Joining in Celebration 2.0: social media for sociable events

Reporting from events, and helping make them more sociable, is where a lot of my ideas on social reporting developed … with a early boost from the 2gether08 Festival a few year back. I’m therefore particularly delighted to be part of John Popham’s team for Celebration 2.0, which he has launched with a post here.

The genesis of Celebration 2.0 was the #twicket initiative that John ran on Easter Monday, live streaming a village cricket match, with local commentators and a global audience. Wikipedia entry here. John identifies three important lessons from #twicket:

  • “Fun” events can achieve large scale, global audiences online and attract mainstream media attention;
  • People who previously had seen no use for new technologies in their lives radically changed their attitudes as a result of being involved in an event that was enhanced by technology;
  • Serious messages can be conveyed to large audiences engaged by their interest in the fun nature of the event.

And adds:

So the core of Celebration 2.0 is to do more of what #twicket was about. Essentially, I will be going where people are having fun, helping them to use new technologies to enhance and amplify their events, engage new audiences, connect with others in the world doing similar things, and celebrate their traditions and cultures. And, in doing so, I’ll be looking to disseminate some practical strategies for engaging the reluctant in the use of new technologies.

There’ll be live streaming, recording audio and video, blogging, tweeting … and helping people do all that and more themselves. I do most of my reporting on an iPhone, uploading straight to YouTube, and a lot of people have the same capability on their phones. If not video, do some audio from any phone. We’ll produce a toolkit by the end of the project in  mid-2012, expanding the one I started with Bev Trayner.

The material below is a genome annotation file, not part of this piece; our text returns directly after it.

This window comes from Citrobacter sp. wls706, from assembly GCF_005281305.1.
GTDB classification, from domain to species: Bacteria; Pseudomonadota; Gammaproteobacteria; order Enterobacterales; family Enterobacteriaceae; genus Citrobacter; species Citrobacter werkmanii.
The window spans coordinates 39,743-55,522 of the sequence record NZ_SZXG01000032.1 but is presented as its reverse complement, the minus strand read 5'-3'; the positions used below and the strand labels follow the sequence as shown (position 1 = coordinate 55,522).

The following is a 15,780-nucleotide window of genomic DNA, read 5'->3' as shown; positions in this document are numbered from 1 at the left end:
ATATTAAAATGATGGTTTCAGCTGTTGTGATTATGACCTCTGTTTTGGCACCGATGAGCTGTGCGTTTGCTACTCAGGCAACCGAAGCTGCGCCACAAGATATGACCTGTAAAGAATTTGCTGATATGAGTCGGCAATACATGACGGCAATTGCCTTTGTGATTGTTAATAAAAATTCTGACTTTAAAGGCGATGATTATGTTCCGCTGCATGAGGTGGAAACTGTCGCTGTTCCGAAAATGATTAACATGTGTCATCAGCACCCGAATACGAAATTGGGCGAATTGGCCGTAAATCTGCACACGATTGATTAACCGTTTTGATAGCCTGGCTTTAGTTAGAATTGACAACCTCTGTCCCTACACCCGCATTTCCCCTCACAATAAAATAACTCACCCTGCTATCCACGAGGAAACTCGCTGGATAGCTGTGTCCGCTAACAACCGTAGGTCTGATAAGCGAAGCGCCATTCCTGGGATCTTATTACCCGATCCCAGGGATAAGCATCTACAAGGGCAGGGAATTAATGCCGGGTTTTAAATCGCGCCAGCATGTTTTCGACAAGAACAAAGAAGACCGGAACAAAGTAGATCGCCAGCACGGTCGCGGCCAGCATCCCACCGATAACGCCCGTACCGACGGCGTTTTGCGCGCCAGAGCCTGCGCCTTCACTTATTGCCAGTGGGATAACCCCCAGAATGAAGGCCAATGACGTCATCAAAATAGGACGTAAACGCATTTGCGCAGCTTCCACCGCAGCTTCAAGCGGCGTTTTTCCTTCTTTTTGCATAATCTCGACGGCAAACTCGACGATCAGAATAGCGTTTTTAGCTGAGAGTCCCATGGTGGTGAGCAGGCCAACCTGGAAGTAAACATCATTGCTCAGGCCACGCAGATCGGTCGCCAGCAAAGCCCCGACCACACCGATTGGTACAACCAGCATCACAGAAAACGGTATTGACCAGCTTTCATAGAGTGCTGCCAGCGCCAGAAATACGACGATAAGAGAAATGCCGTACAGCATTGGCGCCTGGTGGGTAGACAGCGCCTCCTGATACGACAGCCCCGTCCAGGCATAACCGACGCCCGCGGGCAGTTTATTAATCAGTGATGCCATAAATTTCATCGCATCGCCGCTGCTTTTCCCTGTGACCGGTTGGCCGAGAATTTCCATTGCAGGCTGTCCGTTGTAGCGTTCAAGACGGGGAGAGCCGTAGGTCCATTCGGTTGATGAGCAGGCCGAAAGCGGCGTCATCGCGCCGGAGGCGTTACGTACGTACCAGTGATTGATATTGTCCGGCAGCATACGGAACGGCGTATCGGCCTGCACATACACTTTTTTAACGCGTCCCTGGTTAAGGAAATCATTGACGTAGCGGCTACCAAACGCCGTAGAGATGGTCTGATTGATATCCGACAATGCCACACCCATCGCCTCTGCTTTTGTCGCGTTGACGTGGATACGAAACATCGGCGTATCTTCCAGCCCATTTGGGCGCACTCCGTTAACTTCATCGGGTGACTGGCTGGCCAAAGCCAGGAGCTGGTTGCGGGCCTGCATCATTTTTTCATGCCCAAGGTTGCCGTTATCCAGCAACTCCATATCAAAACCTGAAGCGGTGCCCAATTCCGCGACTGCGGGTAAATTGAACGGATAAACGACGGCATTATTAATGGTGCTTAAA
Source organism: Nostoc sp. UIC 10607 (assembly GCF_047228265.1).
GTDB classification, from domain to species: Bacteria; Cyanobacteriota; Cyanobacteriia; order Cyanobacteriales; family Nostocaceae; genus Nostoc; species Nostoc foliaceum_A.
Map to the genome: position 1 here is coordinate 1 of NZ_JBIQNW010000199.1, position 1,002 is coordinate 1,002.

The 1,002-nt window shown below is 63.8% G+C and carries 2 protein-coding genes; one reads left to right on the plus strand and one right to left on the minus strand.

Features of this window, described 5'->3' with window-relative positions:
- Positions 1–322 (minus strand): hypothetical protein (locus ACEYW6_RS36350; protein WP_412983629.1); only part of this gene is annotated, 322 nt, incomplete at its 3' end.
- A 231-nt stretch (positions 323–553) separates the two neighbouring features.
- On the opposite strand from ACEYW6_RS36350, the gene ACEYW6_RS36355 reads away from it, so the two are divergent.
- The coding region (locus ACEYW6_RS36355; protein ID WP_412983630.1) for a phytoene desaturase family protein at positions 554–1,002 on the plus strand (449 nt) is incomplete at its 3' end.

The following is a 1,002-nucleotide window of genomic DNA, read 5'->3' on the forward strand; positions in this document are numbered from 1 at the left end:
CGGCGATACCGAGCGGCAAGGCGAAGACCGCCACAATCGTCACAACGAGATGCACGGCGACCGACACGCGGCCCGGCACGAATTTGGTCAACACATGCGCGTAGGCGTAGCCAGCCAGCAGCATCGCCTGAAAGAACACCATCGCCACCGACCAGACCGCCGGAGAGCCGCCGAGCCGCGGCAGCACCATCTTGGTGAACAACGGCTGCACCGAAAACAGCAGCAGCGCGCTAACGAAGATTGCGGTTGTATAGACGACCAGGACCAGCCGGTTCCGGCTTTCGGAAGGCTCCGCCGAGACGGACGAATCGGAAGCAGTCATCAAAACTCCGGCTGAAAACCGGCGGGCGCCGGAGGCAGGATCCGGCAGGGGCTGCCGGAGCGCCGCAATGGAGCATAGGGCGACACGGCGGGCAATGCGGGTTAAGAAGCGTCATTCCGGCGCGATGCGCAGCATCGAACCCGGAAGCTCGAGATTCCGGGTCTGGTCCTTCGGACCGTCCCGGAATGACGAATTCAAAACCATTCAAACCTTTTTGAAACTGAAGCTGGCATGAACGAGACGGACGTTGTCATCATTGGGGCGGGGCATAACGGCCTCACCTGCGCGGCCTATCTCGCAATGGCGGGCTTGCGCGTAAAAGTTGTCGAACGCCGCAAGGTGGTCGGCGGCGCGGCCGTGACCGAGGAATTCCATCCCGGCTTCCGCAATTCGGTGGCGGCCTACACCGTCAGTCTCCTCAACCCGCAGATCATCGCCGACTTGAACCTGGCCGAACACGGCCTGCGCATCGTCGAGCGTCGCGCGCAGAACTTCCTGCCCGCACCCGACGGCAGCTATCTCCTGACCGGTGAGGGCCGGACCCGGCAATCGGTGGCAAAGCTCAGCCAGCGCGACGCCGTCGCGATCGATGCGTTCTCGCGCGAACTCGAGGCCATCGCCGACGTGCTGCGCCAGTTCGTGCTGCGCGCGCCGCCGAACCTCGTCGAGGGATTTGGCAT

The project is supported by Nominet Trust, and we will be working closely with the Talk About Local team who support local online sites.

I’m also hoping that the Media Trust’s Newsnet project – which I wrote about on – might provide channels for wider distribution, and that is further scope for building on the work John and I have been doing with Big Lottery Fund’s People Powered Change. The Big Jubilee Lunch next June could offer some terrific opportunities.

John is the main point of contact on all this, and he provides details in his post. We are keen to hear both from people running events, and also from policy people and organisations looking for fun ways to engage people using a mix of media. It’s not just about the impact of one event. As Tom Phillips says here, events can help build networks too.


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